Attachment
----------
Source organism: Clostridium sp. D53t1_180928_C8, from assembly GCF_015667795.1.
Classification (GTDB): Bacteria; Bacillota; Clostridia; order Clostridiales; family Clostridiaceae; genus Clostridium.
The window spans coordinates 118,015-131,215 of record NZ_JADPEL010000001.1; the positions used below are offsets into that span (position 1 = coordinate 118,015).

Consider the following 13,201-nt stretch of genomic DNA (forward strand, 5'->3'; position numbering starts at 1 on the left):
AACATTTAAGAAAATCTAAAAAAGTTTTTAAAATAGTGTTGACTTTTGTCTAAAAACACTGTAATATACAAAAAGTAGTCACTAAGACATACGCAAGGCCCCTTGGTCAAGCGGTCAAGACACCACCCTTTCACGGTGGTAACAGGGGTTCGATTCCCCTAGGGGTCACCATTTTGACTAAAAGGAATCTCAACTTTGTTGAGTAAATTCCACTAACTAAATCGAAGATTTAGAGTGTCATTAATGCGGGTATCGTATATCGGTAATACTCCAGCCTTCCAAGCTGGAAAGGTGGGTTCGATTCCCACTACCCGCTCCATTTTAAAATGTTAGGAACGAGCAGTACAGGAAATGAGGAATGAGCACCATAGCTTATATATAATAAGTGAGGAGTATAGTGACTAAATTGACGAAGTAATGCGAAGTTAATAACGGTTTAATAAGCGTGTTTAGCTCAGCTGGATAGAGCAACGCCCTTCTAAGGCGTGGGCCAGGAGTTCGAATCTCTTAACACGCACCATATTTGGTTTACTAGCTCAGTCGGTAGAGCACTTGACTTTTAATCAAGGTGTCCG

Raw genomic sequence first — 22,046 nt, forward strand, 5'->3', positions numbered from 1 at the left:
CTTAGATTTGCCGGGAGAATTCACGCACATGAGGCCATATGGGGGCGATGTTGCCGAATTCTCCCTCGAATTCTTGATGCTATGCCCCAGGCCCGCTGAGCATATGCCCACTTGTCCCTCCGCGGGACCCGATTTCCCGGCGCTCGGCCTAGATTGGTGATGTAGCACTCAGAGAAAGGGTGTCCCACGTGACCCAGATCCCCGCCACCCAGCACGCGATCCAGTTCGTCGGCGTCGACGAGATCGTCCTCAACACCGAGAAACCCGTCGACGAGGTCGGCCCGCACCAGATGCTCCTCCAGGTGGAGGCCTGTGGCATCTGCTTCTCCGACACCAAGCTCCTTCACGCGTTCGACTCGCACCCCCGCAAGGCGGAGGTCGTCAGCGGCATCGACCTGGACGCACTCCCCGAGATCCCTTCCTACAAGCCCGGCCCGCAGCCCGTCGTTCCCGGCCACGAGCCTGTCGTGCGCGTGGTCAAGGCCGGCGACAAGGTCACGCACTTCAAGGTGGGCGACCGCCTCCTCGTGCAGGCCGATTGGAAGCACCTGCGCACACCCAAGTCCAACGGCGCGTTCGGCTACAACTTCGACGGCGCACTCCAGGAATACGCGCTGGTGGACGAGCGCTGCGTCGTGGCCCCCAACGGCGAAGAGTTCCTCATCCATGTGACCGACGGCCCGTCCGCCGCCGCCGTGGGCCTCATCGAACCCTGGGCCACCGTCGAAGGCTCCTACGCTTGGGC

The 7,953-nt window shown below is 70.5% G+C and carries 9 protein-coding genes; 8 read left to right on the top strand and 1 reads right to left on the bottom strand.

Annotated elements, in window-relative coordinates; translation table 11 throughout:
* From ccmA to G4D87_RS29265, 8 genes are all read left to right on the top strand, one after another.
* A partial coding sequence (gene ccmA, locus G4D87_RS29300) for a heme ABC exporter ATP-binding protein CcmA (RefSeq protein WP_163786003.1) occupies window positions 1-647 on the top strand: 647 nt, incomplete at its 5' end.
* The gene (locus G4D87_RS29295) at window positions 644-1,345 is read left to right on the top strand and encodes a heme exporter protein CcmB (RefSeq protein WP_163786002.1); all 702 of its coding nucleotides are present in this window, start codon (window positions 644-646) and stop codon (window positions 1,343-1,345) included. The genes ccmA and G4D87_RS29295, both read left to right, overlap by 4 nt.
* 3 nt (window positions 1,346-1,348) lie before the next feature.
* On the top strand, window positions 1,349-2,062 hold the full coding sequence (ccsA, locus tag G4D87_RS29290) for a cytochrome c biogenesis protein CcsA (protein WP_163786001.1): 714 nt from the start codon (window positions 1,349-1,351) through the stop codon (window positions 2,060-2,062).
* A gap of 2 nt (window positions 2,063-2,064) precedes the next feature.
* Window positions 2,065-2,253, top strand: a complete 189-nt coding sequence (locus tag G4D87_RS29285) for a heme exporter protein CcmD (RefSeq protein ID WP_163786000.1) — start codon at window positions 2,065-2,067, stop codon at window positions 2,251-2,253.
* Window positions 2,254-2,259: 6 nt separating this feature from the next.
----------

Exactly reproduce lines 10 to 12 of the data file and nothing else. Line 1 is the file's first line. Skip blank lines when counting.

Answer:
* From ccmA to G4D87_RS29265, 8 genes are all read left to right on the top strand, one after another.
* A partial coding sequence (gene ccmA, locus G4D87_RS29300) for a heme ABC exporter ATP-binding protein CcmA (RefSeq protein WP_163786003.1) occupies window positions 1-647 on the top strand: 647 nt, incomplete at its 5' end.
* The gene (locus G4D87_RS29295) at window positions 644-1,345 is read left to right on the top strand and encodes a heme exporter protein CcmB (RefSeq protein WP_163786002.1); all 702 of its coding nucleotides are present in this window, start codon (window positions 644-646) and stop codon (window positions 1,343-1,345) included. The genes ccmA and G4D87_RS29295, both read left to right, overlap by 4 nt.